Judgment, Supreme Court, New York County (Jane S. Solomon, J.), entered November 20, 2008, upon a jury verdict finding defendants 100% negligent in causing plaintiff's personal injuries, unanimously affirmed, without costs.
Published by New York State Law Reporting Bureau pursuant to Judiciary Law § 431.
This opinion is uncorrected and subject to revision before publication in the Official Reports.
Tom, J.P., Andrias, Nardelli, DeGrasse, Freedman, JJ.
Plaintiff was unavailable to testify due to memory loss. The trial court did not abuse its discretion in permitting plaintiff's attorney to read excerpts of her prior General Municipal Law § 50-h hearing and deposition testimony into evidence in lieu of her live testimony at trial (see generally Feldsberg v Nitschke, 49 NY2d 636, 643 ). CPLR 3117(a)(3)(iii) permits the use of anyone's deposition "for any purpose against any other party who was present or represented at the taking of the deposition or who had the notice required under those rules, provided the court finds . . . that the witness is unable to attend or testify because of age, sickness, infirmity, or imprisonment." The court correctly determined the proper foundation was laid for a finding that plaintiff's memory loss had rendered her too infirm to testify at trial (see People v Parks, 41 NY2d 36, 46 ; Cutler v Konover, 81 AD2d 571, 572 , affd 55 NY2d 891 ; Wojtas v Fifth Ave. Coach Corp., 23 AD2d 685 ). Plaintiff's treating physician testified that plaintiff's injuries severely impaired her immediate and delayed recall and abstract thinking, and her orientation to time and space, resulting in memory loss, and that these injuries and resulting deficits were causally related to the bus accident. The physician's assessment of plaintiff's limited ability to recall the events surrounding the accident was highlighted when plaintiff herself attempted to testify at trial, during which she was unable to recollect her accurate home address, the current month, the circumstances of the accident, or any details concerning her medical treatment. This was consistent with excerpts of her prior testimony read to the jury, which were incoherent and internally contradictory, and did little or nothing to advance her case.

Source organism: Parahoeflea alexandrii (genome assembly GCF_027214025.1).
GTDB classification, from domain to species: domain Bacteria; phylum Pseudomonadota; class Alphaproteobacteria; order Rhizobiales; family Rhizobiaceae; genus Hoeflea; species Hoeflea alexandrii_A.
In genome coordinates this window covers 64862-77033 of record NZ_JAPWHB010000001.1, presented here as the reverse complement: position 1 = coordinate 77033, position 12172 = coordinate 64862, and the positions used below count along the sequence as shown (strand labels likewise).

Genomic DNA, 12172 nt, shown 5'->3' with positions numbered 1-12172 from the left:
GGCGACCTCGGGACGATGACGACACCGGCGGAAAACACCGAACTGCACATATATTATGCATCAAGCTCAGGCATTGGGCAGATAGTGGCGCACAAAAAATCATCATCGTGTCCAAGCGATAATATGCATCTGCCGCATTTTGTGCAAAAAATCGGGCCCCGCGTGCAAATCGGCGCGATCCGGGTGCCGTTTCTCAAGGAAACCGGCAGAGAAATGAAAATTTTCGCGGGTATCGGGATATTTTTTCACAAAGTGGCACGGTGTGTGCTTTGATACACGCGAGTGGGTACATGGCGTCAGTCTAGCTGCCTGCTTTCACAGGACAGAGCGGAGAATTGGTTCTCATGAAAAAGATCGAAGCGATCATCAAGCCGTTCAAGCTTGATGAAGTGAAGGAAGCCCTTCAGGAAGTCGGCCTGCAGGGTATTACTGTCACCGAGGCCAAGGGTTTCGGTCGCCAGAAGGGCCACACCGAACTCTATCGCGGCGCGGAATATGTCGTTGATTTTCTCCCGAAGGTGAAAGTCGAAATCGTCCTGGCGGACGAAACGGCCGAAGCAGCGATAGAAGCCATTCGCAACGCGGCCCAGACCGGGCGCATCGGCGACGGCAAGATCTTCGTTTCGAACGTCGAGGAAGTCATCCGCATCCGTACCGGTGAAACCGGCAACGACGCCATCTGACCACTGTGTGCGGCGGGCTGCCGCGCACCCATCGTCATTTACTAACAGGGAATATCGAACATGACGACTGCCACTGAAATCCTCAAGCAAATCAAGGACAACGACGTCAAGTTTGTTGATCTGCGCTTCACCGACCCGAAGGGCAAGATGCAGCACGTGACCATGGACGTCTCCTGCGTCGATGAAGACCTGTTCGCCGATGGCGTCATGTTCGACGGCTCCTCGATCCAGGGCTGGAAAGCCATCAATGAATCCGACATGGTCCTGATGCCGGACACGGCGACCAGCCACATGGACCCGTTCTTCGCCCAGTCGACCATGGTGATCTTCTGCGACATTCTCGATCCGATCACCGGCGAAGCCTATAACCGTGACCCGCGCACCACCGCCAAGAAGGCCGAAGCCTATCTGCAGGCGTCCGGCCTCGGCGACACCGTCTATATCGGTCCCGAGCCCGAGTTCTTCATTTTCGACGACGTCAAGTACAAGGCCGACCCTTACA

There is also no merit to defendants' argument that the trial court erred in giving a Noseworthy charge, i.e., instructing the jury that if it were satisfied plaintiff had proven by clear and convincing evidence that she was suffering from memory loss caused by the accident, she would not be held to as high a degree of proof as a plaintiff who could herself describe what happened, thus giving the jury greater latitude in inferring defendants' negligence based on circumstantial evidence. At no time during the course of the proceedings did defendants object to the Noseworthy charge, and thus the issue is not properly preserved for appellate review (CPLR 5501[a]; see Moore v Leaseway Transp. Corp., 49 NY2d 720, 722 ). In any event, the record reveals ample evidence from which the jury could rationally have concluded that defendants were negligent and plaintiff was not contributorily negligent, and even if the charge had erroneously been given, any such error was not "so fundamental that it preclude[d] consideration of the central issue upon which the action is founded" (Breitung v Canzano, 238 AD2d 901, 902 ), or "prejudiced a substantial right" of defendants (CPLR 2002), so as to warrant reversal and a new trial.
Finally, in light of the extensive nature of plaintiff's brain injury resulting from the accident, and the devastating effects the injury has had on her physical being and her quality of life, the award of $1.9 million for past and future pain and suffering over ten years does not materially deviate from what would be reasonable compensation under the circumstances (CPLR 5501[c]; see Hernandez v Vavra, 62 AD3d 616, 617 ).
THIS CONSTITUTES THE DECISION AND ORDER OF THE SUPREME COURT, APPELLATE DIVISION, FIRST DEPARTMENT.
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